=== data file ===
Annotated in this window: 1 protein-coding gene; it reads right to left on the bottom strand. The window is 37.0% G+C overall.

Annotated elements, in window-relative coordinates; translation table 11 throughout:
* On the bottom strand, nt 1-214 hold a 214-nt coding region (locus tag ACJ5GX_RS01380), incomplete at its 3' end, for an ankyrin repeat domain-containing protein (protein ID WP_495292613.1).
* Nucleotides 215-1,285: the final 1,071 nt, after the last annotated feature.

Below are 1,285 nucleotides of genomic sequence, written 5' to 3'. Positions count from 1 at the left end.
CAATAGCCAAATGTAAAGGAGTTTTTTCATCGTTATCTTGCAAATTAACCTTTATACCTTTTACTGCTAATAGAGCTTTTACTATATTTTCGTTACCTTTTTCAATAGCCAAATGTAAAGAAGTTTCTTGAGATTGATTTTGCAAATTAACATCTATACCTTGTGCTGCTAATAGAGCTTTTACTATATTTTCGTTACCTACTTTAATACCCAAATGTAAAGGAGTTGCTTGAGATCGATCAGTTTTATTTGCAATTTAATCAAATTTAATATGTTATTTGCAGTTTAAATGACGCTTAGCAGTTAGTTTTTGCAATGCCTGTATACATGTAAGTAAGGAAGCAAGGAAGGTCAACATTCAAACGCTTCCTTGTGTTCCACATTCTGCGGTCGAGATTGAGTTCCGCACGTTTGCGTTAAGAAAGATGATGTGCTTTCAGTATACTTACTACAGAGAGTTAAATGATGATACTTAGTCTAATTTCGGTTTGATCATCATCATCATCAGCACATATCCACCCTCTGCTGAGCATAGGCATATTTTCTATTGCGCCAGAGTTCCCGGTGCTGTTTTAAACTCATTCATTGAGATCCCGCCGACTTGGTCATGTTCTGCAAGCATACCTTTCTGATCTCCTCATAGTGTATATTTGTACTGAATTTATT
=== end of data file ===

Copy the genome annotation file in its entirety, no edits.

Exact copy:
Annotated in this window: 1 protein-coding gene; it reads right to left on the bottom strand. The window is 37.0% G+C overall.

Annotated elements, in window-relative coordinates; translation table 11 throughout:
* On the bottom strand, nt 1-214 hold a 214-nt coding region (locus tag ACJ5GX_RS01380), incomplete at its 3' end, for an ankyrin repeat domain-containing protein (protein ID WP_495292613.1).
* Nucleotides 215-1,285: the final 1,071 nt, after the last annotated feature.

Below are 1,285 nucleotides of genomic sequence, written 5' to 3'. Positions count from 1 at the left end.
CAATAGCCAAATGTAAAGGAGTTTTTTCATCGTTATCTTGCAAATTAACCTTTATACCTTTTACTGCTAATAGAGCTTTTACTATATTTTCGTTACCTTTTTCAATAGCCAAATGTAAAGAAGTTTCTTGAGATTGATTTTGCAAATTAACATCTATACCTTGTGCTGCTAATAGAGCTTTTACTATATTTTCGTTACCTACTTTAATACCCAAATGTAAAGGAGTTGCTTGAGATCGATCAGTTTTATTTGCAATTTAATCAAATTTAATATGTTATTTGCAGTTTAAATGACGCTTAGCAGTTAGTTTTTGCAATGCCTGTATACATGTAAGTAAGGAAGCAAGGAAGGTCAACATTCAAACGCTTCCTTGTGTTCCACATTCTGCGGTCGAGATTGAGTTCCGCACGTTTGCGTTAAGAAAGATGATGTGCTTTCAGTATACTTACTACAGAGAGTTAAATGATGATACTTAGTCTAATTTCGGTTTGATCATCATCATCATCAGCACATATCCACCCTCTGCTGAGCATAGGCATATTTTCTATTGCGCCAGAGTTCCCGGTGCTGTTTTAAACTCATTCATTGAGATCCCGCCGACTTGGTCATGTTCTGCAAGCATACCTTTCTGATCTCCTCATAGTGTATATTTGTACTGAATTTATT